Correcting a swayback posture by…changing how you sleep?

Posted on September 24, 2013

(Last Updated On: April 1, 2016)

The first one of these is An example of how important your sleep positioning can be. In that I cover the similarities between a lateral pelvic tilt and how one sleeps. Next up, the similarities between sleep positioning and a swayback posture.

First up, going over a swayback posture. I’ll use some pictures from Kendall’s book, many of which are found online.

Swayback posture side

The most pressing aspects of this posture are:

The hips are extended:

Swayback posture side hip extension line

The lower back is being pushed forward:

Swayback posture side center of mass pushed forward arrow

Often to the point it’s in extension:

Swayback posture more lordosis lumbar extension line

The thoracic spine may be flexed, and head in forward head posture:

Swayback posture more lordosis thoracic flexion

Neck posture neck pain

Note how far the head is in front of the shoulders

From the side, we could simply say the body’s center of mass is being pushed forward:

Jennifer side com pushed forward lines

With that, it’s very common for the feet to be turned out and or the knees to be turned in. (This isn’t so much part of being a “swayback” as it is common postural / movement issues.)

Jennifer Front (Less quality) internal rotation knees

tight peroneals foot pain

And the neck may be tilted,

Tony Neck Tilt with ear lines

These are very, very common issues.

Connection to sleep positioning

Let’s look at someone sleeping on their stomach:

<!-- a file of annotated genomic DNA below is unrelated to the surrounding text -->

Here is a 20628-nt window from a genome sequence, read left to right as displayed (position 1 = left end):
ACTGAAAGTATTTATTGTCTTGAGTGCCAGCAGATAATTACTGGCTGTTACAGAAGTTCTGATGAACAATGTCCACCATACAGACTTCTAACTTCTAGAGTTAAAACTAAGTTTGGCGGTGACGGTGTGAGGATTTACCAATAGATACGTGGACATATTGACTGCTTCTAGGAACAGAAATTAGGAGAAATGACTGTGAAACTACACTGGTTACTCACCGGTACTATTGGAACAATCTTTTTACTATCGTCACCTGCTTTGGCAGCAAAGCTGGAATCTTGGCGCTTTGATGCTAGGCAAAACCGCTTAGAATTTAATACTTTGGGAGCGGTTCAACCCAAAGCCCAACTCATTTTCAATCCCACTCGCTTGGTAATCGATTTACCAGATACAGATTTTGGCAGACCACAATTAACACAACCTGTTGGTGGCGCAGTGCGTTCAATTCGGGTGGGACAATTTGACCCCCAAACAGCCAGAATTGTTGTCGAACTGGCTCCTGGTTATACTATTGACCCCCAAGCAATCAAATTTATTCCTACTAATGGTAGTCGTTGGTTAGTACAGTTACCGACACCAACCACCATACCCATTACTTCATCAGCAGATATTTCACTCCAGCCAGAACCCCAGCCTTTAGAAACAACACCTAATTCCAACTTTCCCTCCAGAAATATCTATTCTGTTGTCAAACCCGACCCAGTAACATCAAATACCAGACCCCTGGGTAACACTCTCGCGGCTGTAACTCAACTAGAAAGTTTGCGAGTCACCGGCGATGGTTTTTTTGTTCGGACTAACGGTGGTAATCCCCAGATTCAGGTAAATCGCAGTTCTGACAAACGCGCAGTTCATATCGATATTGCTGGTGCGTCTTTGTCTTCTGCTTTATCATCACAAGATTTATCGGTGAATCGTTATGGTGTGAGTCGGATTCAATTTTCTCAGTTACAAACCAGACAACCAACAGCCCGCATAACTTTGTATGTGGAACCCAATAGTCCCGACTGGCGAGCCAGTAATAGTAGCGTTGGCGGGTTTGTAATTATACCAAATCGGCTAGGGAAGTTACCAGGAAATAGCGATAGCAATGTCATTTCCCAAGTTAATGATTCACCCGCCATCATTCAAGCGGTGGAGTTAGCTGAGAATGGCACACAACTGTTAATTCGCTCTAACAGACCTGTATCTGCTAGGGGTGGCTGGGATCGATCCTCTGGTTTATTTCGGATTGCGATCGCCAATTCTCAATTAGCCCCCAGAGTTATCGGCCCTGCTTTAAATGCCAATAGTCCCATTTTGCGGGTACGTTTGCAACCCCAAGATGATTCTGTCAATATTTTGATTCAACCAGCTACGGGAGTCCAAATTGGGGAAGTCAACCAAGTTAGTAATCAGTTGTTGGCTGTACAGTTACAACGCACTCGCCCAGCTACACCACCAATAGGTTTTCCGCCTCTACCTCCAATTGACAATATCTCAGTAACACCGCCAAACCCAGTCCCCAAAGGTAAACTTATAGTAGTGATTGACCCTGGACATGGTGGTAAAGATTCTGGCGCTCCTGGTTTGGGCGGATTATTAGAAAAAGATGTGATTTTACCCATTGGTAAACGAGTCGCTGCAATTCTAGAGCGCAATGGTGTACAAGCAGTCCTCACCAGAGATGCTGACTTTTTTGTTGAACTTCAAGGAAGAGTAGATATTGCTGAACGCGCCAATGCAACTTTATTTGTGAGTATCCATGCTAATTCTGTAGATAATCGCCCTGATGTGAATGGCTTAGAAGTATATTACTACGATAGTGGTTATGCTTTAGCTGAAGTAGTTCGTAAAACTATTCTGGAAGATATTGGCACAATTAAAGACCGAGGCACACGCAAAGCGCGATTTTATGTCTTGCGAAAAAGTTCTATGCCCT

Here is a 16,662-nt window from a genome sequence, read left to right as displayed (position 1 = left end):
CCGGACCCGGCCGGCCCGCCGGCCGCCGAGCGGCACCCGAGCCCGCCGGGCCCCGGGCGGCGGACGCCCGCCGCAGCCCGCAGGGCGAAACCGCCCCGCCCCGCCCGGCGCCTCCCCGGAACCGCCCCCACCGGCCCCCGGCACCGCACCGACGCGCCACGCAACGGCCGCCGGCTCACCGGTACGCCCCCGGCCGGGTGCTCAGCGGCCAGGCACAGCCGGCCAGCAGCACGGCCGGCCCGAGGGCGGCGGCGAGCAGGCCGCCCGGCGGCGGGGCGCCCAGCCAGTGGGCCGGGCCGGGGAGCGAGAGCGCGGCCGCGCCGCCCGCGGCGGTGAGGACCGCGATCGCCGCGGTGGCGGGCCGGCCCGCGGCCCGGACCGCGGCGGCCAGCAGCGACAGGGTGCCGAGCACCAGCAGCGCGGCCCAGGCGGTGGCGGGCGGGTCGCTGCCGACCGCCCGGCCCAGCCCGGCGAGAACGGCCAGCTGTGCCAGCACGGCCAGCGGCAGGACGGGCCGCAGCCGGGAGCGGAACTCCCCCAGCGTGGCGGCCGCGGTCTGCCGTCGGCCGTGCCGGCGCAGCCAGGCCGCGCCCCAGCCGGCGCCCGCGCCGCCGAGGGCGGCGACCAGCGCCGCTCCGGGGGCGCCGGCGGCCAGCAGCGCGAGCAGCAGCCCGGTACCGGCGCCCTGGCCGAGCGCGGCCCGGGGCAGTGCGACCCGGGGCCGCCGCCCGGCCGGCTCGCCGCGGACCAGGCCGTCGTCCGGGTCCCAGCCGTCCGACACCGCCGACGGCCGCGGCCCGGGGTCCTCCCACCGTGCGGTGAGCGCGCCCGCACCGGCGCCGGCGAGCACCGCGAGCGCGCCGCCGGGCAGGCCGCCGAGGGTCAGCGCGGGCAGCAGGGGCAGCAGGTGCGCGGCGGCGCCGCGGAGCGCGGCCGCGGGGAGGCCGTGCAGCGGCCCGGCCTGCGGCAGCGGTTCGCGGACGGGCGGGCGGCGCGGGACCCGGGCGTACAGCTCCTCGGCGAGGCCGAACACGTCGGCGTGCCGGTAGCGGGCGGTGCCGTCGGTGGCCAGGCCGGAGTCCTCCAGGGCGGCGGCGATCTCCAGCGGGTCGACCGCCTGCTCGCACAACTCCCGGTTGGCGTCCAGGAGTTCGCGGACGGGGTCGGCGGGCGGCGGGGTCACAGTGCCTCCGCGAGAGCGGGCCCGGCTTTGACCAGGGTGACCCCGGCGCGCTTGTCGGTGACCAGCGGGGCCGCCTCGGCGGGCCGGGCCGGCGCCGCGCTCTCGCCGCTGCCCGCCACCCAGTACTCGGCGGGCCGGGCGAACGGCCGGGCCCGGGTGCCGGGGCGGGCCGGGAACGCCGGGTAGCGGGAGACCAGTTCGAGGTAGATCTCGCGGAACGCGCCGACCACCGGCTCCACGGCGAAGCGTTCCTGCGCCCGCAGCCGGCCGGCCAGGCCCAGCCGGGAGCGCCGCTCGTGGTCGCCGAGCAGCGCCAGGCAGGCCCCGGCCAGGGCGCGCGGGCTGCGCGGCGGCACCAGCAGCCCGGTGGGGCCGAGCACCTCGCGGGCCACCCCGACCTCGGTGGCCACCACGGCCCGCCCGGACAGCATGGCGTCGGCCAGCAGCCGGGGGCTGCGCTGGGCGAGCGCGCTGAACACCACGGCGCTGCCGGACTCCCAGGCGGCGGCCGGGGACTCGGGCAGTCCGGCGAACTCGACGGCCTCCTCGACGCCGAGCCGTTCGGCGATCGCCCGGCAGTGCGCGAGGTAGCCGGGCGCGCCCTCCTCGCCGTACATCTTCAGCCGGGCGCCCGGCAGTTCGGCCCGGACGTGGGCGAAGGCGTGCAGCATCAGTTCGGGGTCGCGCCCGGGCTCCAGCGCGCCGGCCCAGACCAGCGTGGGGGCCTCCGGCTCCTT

Sarah on stomach swayback connection

Right away, there’s some obvious connection. The lower back is extended:

Sarah on stomach hips close up lower back line

The hips may or may not be extended.

Sarah on stomach swayback connection hip line

This can depend on the mattress’ hardness. Here’s a good picture from a mattress company:


Specifically looking at stomach sleeping:

Stomach sleeping mattress hardness

Notice in the “Soft” category the hips are extended:

Soft mattress swayback posture close up

Because the body’s center of mass is located around the hips, this is where the body is most likely to sink into the mattress.

Soft mattress swayback posture close up gravity line

Even if you’re on a hard mattress, negative things can happen at the hips. Because gravity is still acting on the hips, gravity can still push the head of the femoral head downwards:

Sarah on stomach hips femoral head start position

Sarah on stomach hips femoral head send position

I’ve written about this hip ailment before herehereand here. In summary, it’s not a good thing.

A less obvious connection is at the feet. When sleeping on the stomach it’s very likely the feet are going to turn out:

Sleeping on stomach feet turned out

Finally, the neck. It’s typical to favor having the head turned one direction more than the other. I haven’t really examined this, but it seems most people favor turning their head to the left. Even a quick google image search of “Stomach Sleeping” seems to agree:

Stomach sleeping collage

Of the people on their stomach, notice how many have their head to the left.

This coincides with what you often see at the neck in stance: Tilting to the left.

Tony Neck Tilt with ear lines and head tilting to left lines

A full comparison

Our two positions:

Sarah Swayback Sarah on stomach swayback connection


Sarah Swayback upper and lower lines

Sarah on stomach swayback connection with upper and lower lines


Sarah Swayback with lines horizontal

Sarah swayback sleeping on stomach close up

The other way:

Sarah vertical swayback side by side

Get off your stomach.

You can get my manual on sleep positions here: Add to Cart

Or find more about it here.

Subscribe to Blog via Email

Enter your email address to subscribe to this blog and receive notifications of new posts by email.